# Plus Symbol PNG Transparent Images

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Submitted by on Aug 27, 2021

The plus and minus signs, + and -, are mathematical symbols that denote positive and negative values. Furthermore, + denotes the operation of addition, which produces a total, and – denotes the operation of subtraction, which produces a difference. Their use has been expanded to a variety of additional, more or less comparable meanings. The Latin words plus and minus simply “more” and “less,” respectively.

Though the signs are now as well-known as the alphabet or Hindu-Arabic numbers, they are not particularly old. For example, the Egyptian hieroglyphic symbol for addition resembled a pair of legs walking in the direction in which the text was written (Egyptian could be written from right to left or left to right), with the opposite sign signifying subtraction:

Nicole Oresme’s 14th-century manuscripts reveal what may be one of the oldest examples of the + symbol for plus.

The letters “P” and “M” were often used in early 15th century Europe. The symbols (P with overline, p, for più (more), i.e. plus, and M with overline, m, for meno (less), i.e. minus) were first printed and published in Venice in 1494 in Luca Pacioli’s mathematics compendium, Summa de arithmetica, geometria, proportions et proportionalità.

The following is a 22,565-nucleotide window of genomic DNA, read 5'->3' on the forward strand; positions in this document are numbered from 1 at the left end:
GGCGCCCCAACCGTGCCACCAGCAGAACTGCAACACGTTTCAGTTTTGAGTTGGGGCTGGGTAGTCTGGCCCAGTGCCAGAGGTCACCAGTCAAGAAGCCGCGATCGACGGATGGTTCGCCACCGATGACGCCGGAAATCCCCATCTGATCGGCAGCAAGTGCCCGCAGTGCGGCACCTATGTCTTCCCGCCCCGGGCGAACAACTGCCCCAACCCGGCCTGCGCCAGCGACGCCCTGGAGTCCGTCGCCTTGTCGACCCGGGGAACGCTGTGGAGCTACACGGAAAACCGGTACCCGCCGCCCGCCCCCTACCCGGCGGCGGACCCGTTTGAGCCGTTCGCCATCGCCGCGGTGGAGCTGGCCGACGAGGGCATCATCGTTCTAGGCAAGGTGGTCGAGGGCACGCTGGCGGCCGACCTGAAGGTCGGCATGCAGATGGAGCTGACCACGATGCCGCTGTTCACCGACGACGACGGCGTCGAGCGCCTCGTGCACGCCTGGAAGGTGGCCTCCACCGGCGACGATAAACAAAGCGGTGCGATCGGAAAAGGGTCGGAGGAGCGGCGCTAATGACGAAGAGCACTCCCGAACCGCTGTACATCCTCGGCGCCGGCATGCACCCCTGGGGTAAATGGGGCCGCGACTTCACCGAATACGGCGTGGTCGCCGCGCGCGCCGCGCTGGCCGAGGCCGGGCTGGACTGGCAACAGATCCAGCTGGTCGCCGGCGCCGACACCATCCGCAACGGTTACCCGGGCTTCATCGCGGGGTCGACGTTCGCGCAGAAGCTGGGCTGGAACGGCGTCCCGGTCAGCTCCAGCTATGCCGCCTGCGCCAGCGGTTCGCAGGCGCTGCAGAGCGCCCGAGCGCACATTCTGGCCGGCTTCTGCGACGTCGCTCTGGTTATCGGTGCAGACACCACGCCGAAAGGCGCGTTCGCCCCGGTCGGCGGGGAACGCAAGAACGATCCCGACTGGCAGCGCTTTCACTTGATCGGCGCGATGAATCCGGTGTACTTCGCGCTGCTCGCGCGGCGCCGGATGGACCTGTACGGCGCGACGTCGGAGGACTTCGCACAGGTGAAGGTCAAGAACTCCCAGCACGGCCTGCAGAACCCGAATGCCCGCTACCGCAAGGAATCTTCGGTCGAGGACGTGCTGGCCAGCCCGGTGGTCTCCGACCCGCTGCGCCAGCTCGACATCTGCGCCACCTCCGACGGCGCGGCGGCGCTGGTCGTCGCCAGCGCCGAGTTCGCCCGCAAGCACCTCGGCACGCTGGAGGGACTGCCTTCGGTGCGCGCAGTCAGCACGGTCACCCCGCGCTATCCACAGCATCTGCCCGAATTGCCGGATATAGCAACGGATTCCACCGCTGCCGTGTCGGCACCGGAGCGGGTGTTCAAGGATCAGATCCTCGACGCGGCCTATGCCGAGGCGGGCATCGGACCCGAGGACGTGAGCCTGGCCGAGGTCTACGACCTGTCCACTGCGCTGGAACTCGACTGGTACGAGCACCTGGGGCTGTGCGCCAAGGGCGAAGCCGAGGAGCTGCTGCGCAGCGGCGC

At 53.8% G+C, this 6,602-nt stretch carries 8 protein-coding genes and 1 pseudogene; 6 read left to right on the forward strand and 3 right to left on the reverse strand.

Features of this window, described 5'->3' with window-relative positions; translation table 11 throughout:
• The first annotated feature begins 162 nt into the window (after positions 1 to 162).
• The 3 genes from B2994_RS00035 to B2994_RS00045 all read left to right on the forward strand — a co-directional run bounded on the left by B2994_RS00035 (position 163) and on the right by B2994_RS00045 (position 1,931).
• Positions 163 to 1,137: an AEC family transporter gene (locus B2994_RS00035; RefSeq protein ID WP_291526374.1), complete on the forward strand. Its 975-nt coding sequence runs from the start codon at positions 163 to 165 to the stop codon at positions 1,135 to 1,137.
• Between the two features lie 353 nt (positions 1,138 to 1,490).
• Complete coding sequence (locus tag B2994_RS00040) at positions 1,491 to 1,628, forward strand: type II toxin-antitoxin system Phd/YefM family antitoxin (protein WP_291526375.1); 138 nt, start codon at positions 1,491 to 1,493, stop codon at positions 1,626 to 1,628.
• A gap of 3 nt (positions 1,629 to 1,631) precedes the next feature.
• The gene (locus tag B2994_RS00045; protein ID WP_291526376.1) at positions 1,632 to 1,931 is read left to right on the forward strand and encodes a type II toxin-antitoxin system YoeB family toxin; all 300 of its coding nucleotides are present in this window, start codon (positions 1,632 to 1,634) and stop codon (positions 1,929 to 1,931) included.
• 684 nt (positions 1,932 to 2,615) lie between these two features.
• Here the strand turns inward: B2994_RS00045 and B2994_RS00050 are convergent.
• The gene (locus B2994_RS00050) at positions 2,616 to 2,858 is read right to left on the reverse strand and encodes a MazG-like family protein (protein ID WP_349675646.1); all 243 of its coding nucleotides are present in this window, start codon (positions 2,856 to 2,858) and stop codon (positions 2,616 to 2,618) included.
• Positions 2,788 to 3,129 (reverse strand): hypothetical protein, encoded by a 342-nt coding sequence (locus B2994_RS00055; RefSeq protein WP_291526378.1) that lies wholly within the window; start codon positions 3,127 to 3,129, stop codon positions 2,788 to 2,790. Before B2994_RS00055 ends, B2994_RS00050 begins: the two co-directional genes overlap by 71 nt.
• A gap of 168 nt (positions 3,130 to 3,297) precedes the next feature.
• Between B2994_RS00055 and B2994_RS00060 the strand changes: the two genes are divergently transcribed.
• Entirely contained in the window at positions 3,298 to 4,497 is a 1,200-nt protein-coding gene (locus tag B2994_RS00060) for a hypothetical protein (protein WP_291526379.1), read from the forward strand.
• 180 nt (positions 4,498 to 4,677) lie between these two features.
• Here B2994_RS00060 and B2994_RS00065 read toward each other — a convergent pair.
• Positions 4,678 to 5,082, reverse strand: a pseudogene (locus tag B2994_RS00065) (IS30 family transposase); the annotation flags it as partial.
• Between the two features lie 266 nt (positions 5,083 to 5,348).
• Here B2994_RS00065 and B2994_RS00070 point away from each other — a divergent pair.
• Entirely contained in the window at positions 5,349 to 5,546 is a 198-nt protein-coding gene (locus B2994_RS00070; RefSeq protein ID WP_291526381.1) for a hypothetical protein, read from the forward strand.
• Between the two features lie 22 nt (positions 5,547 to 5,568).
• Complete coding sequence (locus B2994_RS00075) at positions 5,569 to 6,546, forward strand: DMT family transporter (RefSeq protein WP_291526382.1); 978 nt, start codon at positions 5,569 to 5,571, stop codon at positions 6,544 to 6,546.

The + symbol is a shortening of the Latin: et (comparable to the evolution of the ampersand &). The m may be formed from a tilde placed over the letter m to signify subtraction, or it could be derived from a shorthand version of the letter m.

Johannes Widmann refers to the symbols minus and + as minus and mer (Modern German mehr; “more”) in his 1489 treatise: “was ist, das ist minus, and das + ist das mer.” In the treatise, they were employed to signify surplus and deficit rather than addition and subtraction; their first usage in the modern meaning was in a work by Henricus Grammateus in 1518.

“There is other 2 signes infrequent usage of which the first is formed thus + and betokeneth more: the other is made thus – and betokeneth lesse,” wrote Robert Recorde, the creator of the equals sign, in The Whetstone of Witte in 1557.

As in 2 + 3 = 5, the plus sign, +, is a binary operator that denotes addition. It may also be used as a unary operator that does not alter the operand (+x is the same as x). This notation can be used to accentuate the positiveness of a number, particularly when compared to negative numbers (+5 vs -5).

Depending on the mathematical system in question, the plus sign can also represent a variety of additional operations. Many algebraic structures, such as vector spaces and matrix rings, feature an operation named addition or one that is equal to it. Although it is customary to use the plus sign exclusively to express commutative operations, this is not always the case.

In chemistry and physics, the sign is also used. Other uses has additional information.